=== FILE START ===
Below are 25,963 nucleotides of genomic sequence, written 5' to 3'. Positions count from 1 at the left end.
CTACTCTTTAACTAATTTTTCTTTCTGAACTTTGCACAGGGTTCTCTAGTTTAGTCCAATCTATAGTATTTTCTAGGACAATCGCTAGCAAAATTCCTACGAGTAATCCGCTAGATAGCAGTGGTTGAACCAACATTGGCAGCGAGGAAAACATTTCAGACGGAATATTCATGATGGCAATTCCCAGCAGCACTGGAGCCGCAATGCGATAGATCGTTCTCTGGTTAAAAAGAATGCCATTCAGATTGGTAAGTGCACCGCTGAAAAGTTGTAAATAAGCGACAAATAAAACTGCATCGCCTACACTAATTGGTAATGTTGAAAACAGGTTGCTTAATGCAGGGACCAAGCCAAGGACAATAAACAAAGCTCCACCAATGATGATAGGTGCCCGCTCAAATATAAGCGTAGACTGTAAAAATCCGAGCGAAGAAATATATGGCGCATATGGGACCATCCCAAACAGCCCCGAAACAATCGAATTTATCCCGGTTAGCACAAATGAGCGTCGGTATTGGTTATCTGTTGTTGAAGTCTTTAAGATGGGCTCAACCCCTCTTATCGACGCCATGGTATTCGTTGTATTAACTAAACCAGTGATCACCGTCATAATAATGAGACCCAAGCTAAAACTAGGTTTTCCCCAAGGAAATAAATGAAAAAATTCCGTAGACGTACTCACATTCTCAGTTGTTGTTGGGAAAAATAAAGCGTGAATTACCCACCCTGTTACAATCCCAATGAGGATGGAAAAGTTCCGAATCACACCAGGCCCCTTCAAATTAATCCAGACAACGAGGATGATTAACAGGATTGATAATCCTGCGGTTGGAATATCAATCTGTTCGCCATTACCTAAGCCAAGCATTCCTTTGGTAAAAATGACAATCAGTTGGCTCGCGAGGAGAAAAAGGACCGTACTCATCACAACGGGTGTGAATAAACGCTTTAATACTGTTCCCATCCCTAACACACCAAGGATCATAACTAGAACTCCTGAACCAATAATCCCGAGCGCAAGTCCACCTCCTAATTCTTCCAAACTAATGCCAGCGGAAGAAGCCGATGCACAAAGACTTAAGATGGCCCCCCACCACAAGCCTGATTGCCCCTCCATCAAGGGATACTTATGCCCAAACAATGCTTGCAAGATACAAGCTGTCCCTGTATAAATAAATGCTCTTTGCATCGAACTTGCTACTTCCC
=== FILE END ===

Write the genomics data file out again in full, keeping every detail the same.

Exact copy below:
Below are 25,963 nucleotides of genomic sequence, written 5' to 3'. Positions count from 1 at the left end.
CTACTCTTTAACTAATTTTTCTTTCTGAACTTTGCACAGGGTTCTCTAGTTTAGTCCAATCTATAGTATTTTCTAGGACAATCGCTAGCAAAATTCCTACGAGTAATCCGCTAGATAGCAGTGGTTGAACCAACATTGGCAGCGAGGAAAACATTTCAGACGGAATATTCATGATGGCAATTCCCAGCAGCACTGGAGCCGCAATGCGATAGATCGTTCTCTGGTTAAAAAGAATGCCATTCAGATTGGTAAGTGCACCGCTGAAAAGTTGTAAATAAGCGACAAATAAAACTGCATCGCCTACACTAATTGGTAATGTTGAAAACAGGTTGCTTAATGCAGGGACCAAGCCAAGGACAATAAACAAAGCTCCACCAATGATGATAGGTGCCCGCTCAAATATAAGCGTAGACTGTAAAAATCCGAGCGAAGAAATATATGGCGCATATGGGACCATCCCAAACAGCCCCGAAACAATCGAATTTATCCCGGTTAGCACAAATGAGCGTCGGTATTGGTTATCTGTTGTTGAAGTCTTTAAGATGGGCTCAACCCCTCTTATCGACGCCATGGTATTCGTTGTATTAACTAAACCAGTGATCACCGTCATAATAATGAGACCCAAGCTAAAACTAGGTTTTCCCCAAGGAAATAAATGAAAAAATTCCGTAGACGTACTCACATTCTCAGTTGTTGTTGGGAAAAATAAAGCGTGAATTACCCACCCTGTTACAATCCCAATGAGGATGGAAAAGTTCCGAATCACACCAGGCCCCTTCAAATTAATCCAGACAACGAGGATGATTAACAGGATTGATAATCCTGCGGTTGGAATATCAATCTGTTCGCCATTACCTAAGCCAAGCATTCCTTTGGTAAAAATGACAATCAGTTGGCTCGCGAGGAGAAAAAGGACCGTACTCATCACAACGGGTGTGAATAAACGCTTTAATACTGTTCCCATCCCTAACACACCAAGGATCATAACTAGAACTCCTGAACCAATAATCCCGAGCGCAAGTCCACCTCCTAATTCTTCCAAACTAATGCCAGCGGAAGAAGCCGATGCACAAAGACTTAAGATGGCCCCCCACCACAAGCCTGATTGCCCCTCCATCAAGGGATACTTATGCCCAAACAATGCTTGCAAGATACAAGCTGTCCCTGTATAAATAAATGCTCTTTGCATCGAACTTGCTACTTCCC